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- The Campfire Girls Go Motoring - 6/30 -
Five o'clock was the time we should all have reached Ft. Wayne if things had gone right.
"Have you any idea where they have gone now?" we asked, eagerly.
"They were on their way to Chicago, going through Ligonier," answered the man. "I heard them talking about it. They seemed to be in a great hurry and were only in the dining-room about fifteen minutes. The one in blue kept telling them to make haste."
"The plot thickens," said Sahwah. "Gladys is mixed up in some adventure of her own, apparently. She's not running away from us for the fun of the thing, you can rest assured. I never thought so from the first. She's probably taking some distressed damsel to Chicago in a grand rush and counts on us to trust her until we catch up with her and hear the explanation."
"Yes," agreed Nyoda, "she must have had some urgent reason for acting so, that's a foregone conclusion."
"It's a _four gone_ one all right," said Sahwah, but Nyoda's mind was too busy with wondering about Gladys to notice the pun.
"I think the best thing to do is to follow them as fast as we can," said Sahwah.
"I think so too," said Nyoda.
Puzzled as we were about Gladys's strange behavior, we were yet relieved of all anxiety about the Striped Beetle and its passengers. The girls were on their way to Chicago by way of Ligonier, the way we had planned in the beginning, and had undoubtedly not fallen by the wayside. We did wait long enough in Ft. Wayne to buy Margery a suit and veil just like ours and were surprised and gratified to find that we could get a suit exactly like ours down to the last button.
"Who do you suppose the girl in blue is with Gladys?" we asked each other, as we took the road again. But, of course, no one could answer this.
I was sitting in the front seat beside Nyoda. We had not gone very far on the way when I saw her knit her brows in a frown and heard her mutter to herself, "I thought we had lost you!" At the same time she increased the speed of the car. Naturally, I looked ahead in the direction in which she was looking, but there was nothing in sight. Then I looked behind. About a hundred yards behind us was the red roadster with the Frog calmly sitting at the wheel. How did Nyoda know he was there? She had not turned around since we had left Ft. Wayne.
"Have you an eye in the back of your head?" I asked, curiously.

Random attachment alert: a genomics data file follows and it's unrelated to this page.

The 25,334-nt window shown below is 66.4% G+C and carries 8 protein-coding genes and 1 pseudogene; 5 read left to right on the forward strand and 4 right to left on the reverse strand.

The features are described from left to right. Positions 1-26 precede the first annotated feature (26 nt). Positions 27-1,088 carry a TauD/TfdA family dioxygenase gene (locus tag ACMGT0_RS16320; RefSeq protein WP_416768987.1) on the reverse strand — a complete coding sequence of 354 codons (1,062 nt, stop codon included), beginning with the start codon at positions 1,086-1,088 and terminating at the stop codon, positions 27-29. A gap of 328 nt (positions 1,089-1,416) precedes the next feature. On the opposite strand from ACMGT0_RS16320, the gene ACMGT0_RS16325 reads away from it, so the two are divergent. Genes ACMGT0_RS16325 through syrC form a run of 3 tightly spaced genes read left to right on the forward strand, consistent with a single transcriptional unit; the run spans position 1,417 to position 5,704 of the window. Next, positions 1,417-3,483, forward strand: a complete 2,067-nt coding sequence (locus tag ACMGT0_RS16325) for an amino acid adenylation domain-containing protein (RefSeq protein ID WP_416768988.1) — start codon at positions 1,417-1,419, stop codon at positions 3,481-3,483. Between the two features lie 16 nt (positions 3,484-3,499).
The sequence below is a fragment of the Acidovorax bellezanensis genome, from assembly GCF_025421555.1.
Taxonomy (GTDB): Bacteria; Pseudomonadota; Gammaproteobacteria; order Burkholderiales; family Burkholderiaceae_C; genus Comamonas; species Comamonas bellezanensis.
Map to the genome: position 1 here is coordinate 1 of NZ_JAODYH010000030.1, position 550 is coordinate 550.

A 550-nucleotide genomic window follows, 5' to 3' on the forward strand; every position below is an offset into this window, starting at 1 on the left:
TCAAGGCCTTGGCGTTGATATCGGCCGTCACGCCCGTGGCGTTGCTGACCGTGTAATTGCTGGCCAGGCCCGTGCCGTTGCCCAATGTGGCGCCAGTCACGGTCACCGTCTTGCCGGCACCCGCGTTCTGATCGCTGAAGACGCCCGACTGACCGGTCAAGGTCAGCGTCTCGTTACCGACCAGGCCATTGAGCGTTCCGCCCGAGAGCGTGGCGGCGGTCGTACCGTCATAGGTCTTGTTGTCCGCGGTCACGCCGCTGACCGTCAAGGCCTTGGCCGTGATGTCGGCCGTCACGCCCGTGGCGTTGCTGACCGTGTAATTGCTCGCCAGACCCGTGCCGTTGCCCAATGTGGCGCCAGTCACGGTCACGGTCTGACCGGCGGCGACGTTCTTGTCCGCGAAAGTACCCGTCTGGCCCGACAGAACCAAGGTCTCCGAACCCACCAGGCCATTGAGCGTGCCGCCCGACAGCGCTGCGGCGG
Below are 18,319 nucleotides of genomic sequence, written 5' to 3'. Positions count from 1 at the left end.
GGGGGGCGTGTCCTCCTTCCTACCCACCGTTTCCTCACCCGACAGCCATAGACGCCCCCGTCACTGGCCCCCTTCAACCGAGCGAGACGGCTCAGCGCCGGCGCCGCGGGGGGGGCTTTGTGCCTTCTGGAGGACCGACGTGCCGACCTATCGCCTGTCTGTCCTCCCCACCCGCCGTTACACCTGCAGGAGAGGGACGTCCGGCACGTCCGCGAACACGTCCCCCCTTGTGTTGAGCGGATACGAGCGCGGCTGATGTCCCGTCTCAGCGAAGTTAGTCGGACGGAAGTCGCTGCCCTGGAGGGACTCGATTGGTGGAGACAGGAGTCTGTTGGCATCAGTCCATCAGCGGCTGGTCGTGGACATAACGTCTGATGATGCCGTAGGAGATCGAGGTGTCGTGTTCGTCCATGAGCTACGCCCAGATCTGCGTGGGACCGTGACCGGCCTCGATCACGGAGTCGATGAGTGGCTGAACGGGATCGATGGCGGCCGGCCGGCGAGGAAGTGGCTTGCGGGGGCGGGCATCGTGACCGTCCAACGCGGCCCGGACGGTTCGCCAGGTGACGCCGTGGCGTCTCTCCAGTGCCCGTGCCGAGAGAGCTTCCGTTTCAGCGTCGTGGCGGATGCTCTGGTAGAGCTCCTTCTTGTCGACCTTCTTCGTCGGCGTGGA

"No, but I have one in the back of my collar," she answered, trying to hide her annoyance in a joke. "I just had a feeling he was there," she added.
This time I actually had a chill when I saw him. There was something terrifying in that figure always following us, never coming any nearer, never saying anything, but yet, never losing sight of us. Those mask- like goggles and the cap he wore pulled low over his face made him look like one of the creatures you see in a bad dream.
We had spent so much time in Ft. Wayne looking for a suit for Margery that it was four o'clock before we finally got under way. The morning had been fine, but the afternoon was misty and chilly. It must have rained not long before, for the road was muddy. We did not make such very good time, for the car began to act badly, and it was soon evident that something was wrong. We began to run slowly. Involuntarily, I glanced around to see how much the roadster was gaining on us. It had slowed down too and was going at exactly our pace. By this time the other girls could not help noticing that it was following us. Margery crouched in the seat and clung to Sahwah's arm. She was sure it was her uncle after her, and then I had to explain that the Frog had been following us all the way from Toledo, before we had taken her in.
We had expected to make Ligonier in a very short time and reach South Bend before night, but as things turned out we never got there at all. Somewhere between Ligonier and Goshen, at a little town called Wellsville, the poor Glow-worm must have been taken with awful pains in its insides, for it began to pant and gasp like a creature in misery, and utter little squeals of distress. There was nothing left to do but hunt up the one garage in town, which fortunately had a repair shop in connection with it, and get someone to look at the engine. I don't pretend to know anything about the machinery of the car, so I haven't the slightest idea what was the matter, but the man talked knowingly about magnetos and carburetors and said he could have the trouble fixed by eight o'clock in the evening. We were vexed that it should take so long, because we had expected to make South Bend early in the evening, but there was no help for it, so we repaired to the hotel next door--"hotel" by courtesy, for it was nothing more than a wayside inn--for supper.